This post was first published in July 2019
If employee retention and engagement are you biggest organizational challenges then you need to ensure that you are conducting stay interviews and that your people’s voices are heard. After all, if you don’t know and understand what your employees like or dislike about their role and the company, you can’t make any effective changes that may mean the difference between retaining and losing your top talent.
What is a Stay Interview
A stay interview is defined by TestGorilla as “a structured conversation between an employee and another staff member – usually a line manager or an HR professional. The aim is to pinpoint the employee’s likes and dislikes about their role and the company, along with solutions to encourage them to stay on.”
Stay interviews are often held within the first few months of a new employee starting a role, as this is the time when they are most vulnerable to leaving. By having a frank discussion, managers can hopefully get ahead of any challenges or issues before these drive the new employee away. Another stay interview should be conducted at the one year mark to ensure that new issues haven’t arisen and to solve them if they have.
Who should do a Stay Interview?
Stay interviews are not just for new hires though – managers should factor these into at least annual check-ins with their team, if not more frequently. Competition for talent remains fierce so it is important that organizations place emphasis on retaining existing talent and make the talent experience a priority. By making your people feel valued and keeping them engaged and motivated, they are more likely to stay with the organization thus increasing retention rates.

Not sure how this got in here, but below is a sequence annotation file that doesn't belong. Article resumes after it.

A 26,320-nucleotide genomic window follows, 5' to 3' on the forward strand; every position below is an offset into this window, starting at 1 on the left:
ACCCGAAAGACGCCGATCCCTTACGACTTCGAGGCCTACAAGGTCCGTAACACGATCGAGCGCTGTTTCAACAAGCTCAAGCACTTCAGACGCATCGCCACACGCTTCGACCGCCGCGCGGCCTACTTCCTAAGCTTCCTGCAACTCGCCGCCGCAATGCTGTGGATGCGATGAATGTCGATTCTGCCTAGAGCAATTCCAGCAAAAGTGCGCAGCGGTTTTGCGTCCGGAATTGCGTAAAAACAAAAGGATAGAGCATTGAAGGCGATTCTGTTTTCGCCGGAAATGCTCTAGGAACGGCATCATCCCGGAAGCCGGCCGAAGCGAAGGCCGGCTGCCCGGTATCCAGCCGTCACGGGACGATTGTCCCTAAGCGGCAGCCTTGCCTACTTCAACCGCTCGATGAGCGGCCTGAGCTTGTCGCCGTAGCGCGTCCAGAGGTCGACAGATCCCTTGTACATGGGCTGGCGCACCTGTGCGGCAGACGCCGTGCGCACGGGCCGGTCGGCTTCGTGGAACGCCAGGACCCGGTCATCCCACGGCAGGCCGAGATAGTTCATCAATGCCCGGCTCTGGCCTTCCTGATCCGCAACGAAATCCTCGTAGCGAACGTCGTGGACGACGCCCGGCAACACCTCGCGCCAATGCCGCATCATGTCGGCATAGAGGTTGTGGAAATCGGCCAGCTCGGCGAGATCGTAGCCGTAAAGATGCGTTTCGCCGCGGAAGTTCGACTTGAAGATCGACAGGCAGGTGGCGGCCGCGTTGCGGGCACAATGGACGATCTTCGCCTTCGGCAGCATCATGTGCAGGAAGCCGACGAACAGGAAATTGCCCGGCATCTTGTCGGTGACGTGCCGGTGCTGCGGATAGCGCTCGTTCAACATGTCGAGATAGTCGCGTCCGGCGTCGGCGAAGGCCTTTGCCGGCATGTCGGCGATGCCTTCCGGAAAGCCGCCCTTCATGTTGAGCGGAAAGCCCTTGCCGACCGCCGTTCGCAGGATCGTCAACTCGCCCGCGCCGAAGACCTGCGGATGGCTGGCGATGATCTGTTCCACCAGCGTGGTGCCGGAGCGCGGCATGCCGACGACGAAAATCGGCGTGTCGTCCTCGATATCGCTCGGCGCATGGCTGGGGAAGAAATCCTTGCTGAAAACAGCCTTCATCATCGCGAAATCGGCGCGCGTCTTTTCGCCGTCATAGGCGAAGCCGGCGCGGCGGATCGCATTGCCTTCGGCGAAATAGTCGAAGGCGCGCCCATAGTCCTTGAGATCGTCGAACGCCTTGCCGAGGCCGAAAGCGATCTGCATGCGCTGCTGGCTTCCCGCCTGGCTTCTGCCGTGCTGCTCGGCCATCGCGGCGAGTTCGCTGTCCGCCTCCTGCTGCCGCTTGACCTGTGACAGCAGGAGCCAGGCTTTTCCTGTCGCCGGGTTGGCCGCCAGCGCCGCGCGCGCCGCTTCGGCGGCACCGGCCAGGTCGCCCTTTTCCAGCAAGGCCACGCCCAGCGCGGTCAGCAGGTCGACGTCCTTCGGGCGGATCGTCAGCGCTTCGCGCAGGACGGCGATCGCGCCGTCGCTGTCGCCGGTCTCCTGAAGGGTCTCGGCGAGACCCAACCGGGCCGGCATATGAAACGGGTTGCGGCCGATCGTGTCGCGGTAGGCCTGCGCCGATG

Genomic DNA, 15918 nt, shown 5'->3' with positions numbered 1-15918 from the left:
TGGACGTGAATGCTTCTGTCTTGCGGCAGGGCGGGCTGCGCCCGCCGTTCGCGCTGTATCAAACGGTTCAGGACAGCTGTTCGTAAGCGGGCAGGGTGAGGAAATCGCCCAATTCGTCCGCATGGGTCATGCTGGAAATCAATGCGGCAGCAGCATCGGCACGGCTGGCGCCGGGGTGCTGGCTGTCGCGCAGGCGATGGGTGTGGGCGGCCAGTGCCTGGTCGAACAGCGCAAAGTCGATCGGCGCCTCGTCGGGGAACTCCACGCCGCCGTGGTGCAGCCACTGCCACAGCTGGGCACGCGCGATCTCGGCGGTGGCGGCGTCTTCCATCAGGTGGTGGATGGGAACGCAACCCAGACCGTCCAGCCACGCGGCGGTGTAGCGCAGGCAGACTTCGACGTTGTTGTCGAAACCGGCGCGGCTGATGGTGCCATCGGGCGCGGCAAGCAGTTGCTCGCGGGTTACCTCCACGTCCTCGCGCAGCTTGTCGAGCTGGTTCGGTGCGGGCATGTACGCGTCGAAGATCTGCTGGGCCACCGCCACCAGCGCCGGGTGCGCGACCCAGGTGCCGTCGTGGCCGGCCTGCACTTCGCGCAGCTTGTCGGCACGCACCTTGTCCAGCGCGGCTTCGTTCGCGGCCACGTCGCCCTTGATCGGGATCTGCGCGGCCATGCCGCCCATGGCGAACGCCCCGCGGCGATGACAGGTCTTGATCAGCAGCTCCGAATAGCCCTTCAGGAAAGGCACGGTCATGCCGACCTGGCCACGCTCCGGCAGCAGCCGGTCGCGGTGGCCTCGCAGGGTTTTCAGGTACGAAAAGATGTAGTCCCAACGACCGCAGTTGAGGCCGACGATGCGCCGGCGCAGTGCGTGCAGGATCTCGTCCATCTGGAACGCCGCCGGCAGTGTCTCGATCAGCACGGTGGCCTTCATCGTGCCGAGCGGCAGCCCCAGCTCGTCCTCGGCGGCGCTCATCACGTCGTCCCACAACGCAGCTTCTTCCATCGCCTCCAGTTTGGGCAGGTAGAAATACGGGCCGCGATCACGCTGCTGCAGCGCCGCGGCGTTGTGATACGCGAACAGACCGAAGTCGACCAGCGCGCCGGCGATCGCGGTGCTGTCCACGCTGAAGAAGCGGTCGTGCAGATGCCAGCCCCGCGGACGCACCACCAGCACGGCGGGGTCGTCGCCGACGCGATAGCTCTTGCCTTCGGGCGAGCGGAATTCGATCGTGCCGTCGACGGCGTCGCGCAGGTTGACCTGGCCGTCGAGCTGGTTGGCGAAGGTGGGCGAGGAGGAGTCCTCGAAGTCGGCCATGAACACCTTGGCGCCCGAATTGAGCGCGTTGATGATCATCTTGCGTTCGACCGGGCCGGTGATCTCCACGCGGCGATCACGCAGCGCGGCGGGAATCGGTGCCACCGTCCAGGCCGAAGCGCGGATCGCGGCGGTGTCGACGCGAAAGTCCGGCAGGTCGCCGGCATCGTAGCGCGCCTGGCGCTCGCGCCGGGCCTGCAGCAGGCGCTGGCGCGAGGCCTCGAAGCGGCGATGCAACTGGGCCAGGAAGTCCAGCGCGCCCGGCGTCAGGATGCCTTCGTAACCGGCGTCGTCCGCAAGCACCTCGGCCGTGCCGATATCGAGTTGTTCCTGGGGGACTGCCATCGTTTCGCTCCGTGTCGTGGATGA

How to Conduct a Stay Interview
Key to getting the best from a stay interview is to have a relationship of trust. Your people need to feel that they will be supported even if their feedback is negative. One way to help create this trust is to hold regular, open conversations where your people can speak their mind without fear of lash back. In fact, this is what the stay interview is all about.
While you want to keep the interview conversational so that the employee has the space to speak openly, you still want some structure to the stay interview to ensure that you, as a manager, get an accurate picture of the situation, and so that the meeting doesn’t derail.
Here are some ideas of questions to ask during the stay interview:
- What do you look forward to when you come to work each day?
- What do you like most or least about working here?
- If you could change something about your job, what would that be?
- What keeps you working here?
- What would make your job more satisfying?
- How do you like to be recognised?
- Which talents are not being used in your current role?
- What would you like to learn here?
- What motivates (or demotivates) you?
- How can I best support you?
- What can I do more of or less of as your manager?
- What might tempt you to leave?
Bonus tip – keep the stay interview to around 30 minutes as this will help keep you both on track.
When closing the interview, it is important to summarize the key responses the employee gave for staying or potentially leaving the organization, as well as to commit to developing a stay plan whether this involves gig work, upskilling or other development opportunities, connecting them with a mentor, etc. SHRM notes that it is also important to schedule a follow-up meeting to ensure that the employee’s individual engagement and retention plan is working.
If you are looking for a solution to your talent engagement and challenges and want to get ahead of retention risks, then consider investing in an AI platform that can surface these people insights. Speak to one of our experts to find out more.
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